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Doing the Job!
A Day in the Life of a Wycliffe IT Missionary
We thought you might like to have some snapshots of the daily life and work of a sampling of Wycliffe IT missionaries.
"Home" Assignments Snapshot
Wycliffe IT workers filling positions in their home countries often look and feel much like their non-missionary counterparts. They sometimes have more narrowly-defined job roles than their "field" colleagues, and they tend to work more "regular" hours. They usually have a systems perspective because they are primarily involved in creating and maintaining the infrastructure required to process donations, transmit funds, manage personnel, resource their field IT counterparts and develop interlocking tools for linguistics and translation. They are the very core elements of keeping the translators, and everyone else, supplied with the resources they need.
Thinking Outside "The Box"
Back in 1988, Ken had been working as a System Manager of a VAX/VMS system at the International Linguistics Centre in Dallas when a translator walked in one day with the strangest need he had ever seen. He had been translating for 15 years, and now the entire New Testament was contained on a stack of 5.25-inch diskettes written by a computer he couldn't describe. When he showed Ken a wooden box containing a diskette drive his jaw dropped. Then he plugged a cable between the drive and a Radio Shack Model 100 (5-line, 80-character LCD screen, BASIC OS, 32KB RAM). The translator told Ken that his computer was a home-brew contraption built by a dentist he knew in South Asia, and there was only one other machine in existence like it. He turned it all on, and displayed Mark 1:1 in Devenagri-script. The translator was trying to get the NT typeset, but every attempt by the typesetting computers across the hall from his office to read the diskettes failed. Nobody could identify the diskette format.
That evening, Ken thanked God for his EE hardware-design background, and dove into "the box." After some reverse engineering, he discovered that it was a 64K Z80-based single-card computer set up as a diskette-based "file server." It was running a type of CP/M, connected to the Model 100 "workstation" by an RS-232 link and running a custom BASIC program which displayed as graphics the hand-coded pixels representing the script which permitted the text to be edited. Ken also realized that he could use his own PC-compatible machine and terminal emulator software to talk to "the box" using CP/M command lines in place of the Model 100. Since he had to be a System Manager during the workday, he spent the next month of evenings downloading the raw data from the original diskettes, single NT chapter file at a time, onto MS-DOS diskettes that could be read by the typesetting systems. This NT could then be typeset and published!
"Field" Assignments Snapshot
IT workers filling "field" positions often have a very different professional experience than their "home-based" colleagues. They frequently have an "end-user" perspective, oriented to keeping things running, solving problems as they come up and helping one IT consumer at a time with their problems. IT staffing in field entities is often limited (particularly during periods of furloughing colleagues), and the pressure of overload is felt. There is a requirement for flexibility to fill in where the need is, rather than doing just the familiar tasks. In field locations, job titles rarely reflect the total job. People needing all kinds of hardware, software and telecom help show up at all times, often being impacted by situations beyond their control. In addition to Wycliffe staff, many people needing IT help comes from local churches, government, secular organizations and other Christian missions, and Wycliffe IT tries to be helpful if possible. Many Wycliffe entities have national employees working in their IT support department which requires the IT missionary be an administrator, mentor and trainer in addition to his technical duties.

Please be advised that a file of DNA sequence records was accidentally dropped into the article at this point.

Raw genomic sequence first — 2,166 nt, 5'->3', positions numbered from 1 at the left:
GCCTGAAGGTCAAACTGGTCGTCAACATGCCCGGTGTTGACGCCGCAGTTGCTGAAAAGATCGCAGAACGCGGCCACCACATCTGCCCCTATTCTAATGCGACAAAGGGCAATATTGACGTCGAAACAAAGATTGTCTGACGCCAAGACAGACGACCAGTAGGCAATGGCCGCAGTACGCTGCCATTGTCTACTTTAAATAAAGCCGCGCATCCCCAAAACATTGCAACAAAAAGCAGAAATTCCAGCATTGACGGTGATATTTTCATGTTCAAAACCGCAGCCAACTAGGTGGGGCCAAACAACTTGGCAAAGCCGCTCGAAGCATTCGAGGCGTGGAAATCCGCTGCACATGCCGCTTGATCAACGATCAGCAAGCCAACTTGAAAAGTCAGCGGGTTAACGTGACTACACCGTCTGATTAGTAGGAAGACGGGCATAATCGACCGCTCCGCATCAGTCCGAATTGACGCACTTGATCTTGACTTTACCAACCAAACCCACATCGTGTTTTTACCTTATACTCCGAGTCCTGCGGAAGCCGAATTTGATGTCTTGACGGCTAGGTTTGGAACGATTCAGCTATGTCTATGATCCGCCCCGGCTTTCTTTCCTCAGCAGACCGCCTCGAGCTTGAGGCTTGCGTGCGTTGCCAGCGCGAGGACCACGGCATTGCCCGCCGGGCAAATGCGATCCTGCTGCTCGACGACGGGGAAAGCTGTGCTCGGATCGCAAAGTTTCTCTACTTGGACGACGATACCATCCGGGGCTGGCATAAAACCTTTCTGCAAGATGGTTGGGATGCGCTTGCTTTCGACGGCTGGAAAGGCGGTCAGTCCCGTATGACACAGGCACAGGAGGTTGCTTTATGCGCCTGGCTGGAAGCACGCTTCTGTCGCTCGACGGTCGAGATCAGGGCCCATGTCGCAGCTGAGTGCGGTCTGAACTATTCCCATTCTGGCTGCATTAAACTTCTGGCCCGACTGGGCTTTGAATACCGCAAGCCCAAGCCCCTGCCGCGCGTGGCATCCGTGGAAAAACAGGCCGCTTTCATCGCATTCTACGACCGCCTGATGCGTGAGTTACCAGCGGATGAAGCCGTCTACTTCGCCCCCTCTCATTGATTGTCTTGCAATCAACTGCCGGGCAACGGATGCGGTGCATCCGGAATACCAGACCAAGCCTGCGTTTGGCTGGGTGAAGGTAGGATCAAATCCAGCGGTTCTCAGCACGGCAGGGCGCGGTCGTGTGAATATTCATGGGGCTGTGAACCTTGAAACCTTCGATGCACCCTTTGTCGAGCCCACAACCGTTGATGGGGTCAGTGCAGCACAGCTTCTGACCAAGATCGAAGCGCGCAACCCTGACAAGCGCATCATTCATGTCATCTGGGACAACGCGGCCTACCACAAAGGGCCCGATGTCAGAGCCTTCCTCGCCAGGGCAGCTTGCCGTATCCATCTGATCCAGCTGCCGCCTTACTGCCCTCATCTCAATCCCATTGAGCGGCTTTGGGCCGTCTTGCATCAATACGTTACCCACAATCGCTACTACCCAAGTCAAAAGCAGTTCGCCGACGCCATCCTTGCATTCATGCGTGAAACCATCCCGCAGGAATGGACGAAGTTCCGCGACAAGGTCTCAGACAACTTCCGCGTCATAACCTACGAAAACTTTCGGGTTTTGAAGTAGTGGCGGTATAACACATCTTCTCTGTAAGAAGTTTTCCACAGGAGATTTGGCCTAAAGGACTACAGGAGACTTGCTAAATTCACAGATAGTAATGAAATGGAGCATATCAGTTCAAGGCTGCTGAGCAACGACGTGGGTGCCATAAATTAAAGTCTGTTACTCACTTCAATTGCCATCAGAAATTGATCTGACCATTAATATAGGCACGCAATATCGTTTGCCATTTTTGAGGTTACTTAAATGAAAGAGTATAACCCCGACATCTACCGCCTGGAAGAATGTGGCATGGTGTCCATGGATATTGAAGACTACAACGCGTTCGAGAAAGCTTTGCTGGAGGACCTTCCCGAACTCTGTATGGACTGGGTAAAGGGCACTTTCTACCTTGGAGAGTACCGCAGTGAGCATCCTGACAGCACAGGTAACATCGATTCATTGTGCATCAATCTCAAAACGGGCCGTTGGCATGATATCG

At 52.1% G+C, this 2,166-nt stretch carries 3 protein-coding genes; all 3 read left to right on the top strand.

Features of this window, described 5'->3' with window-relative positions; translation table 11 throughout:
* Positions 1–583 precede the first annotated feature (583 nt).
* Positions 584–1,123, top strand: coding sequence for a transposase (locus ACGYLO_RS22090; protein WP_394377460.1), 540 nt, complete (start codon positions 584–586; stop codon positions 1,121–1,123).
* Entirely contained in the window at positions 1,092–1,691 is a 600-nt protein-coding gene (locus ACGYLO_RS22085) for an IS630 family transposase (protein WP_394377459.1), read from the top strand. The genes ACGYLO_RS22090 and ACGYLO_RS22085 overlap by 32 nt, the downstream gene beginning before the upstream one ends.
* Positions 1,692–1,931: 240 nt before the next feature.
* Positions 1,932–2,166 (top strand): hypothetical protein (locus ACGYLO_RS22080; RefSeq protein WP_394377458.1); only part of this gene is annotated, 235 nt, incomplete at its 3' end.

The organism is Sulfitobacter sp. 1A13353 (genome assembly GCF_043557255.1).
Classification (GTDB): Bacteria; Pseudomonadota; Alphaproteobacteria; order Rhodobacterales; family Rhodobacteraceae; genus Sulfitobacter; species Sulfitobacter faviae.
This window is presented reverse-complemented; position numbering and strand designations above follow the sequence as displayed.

In 1995, Ken was the Manager of the Computer Services Department in the Burkina Faso branch. One of the technical jobs was the installation and maintenance of a 120-station centre phone system. Several years later, it became necessary to replace the phone-line cabling between the pole outside the centre's security wall and the PBX. So he had the trench dug, the conduit installed and the new cable pulled to prepare for the day when the phone company team would arrive to reconnect their wiring.
The 10-member phone company crew arrived, and they all walked out to the pole. Ken noticed that they were enviously eyeing his lineman's test set, but he didn't really pay attention to it until one man climbed up the pole and began sorting out which wire was the one feeding the Wycliffe centre. He was using a standard desk telephone whose wall-connector plug had been amputated and the wires skinned to reveal bare copper. He would skin each successive pair of subscriber loop cables and hold the test-phone wires in contact with them using his fingers. He had to maintain contact, hold the phone set's base unit, go on- and off-hook using the handset all without falling off the pole to the ground 25 feet below. Ken was torn between the humour and the sadness of the situation.
Humour won out when Ken heard the guy on the pole gasp. The rest of the crew and Ken were in the process of moving the phone lines down in the trench to the new cable when the lineman still up on the pole was shocked by the 90-volt ring signal of an incoming call to the centre. He quickly dangled the handset and then the base of his "test set" down to Ken to answer the call, all the while holding the appropriate wires together with his fingers. Standing on his tip-toes, Ken could just get the handset to his head…and it was a missionary with another mission calling to ask for computer help!
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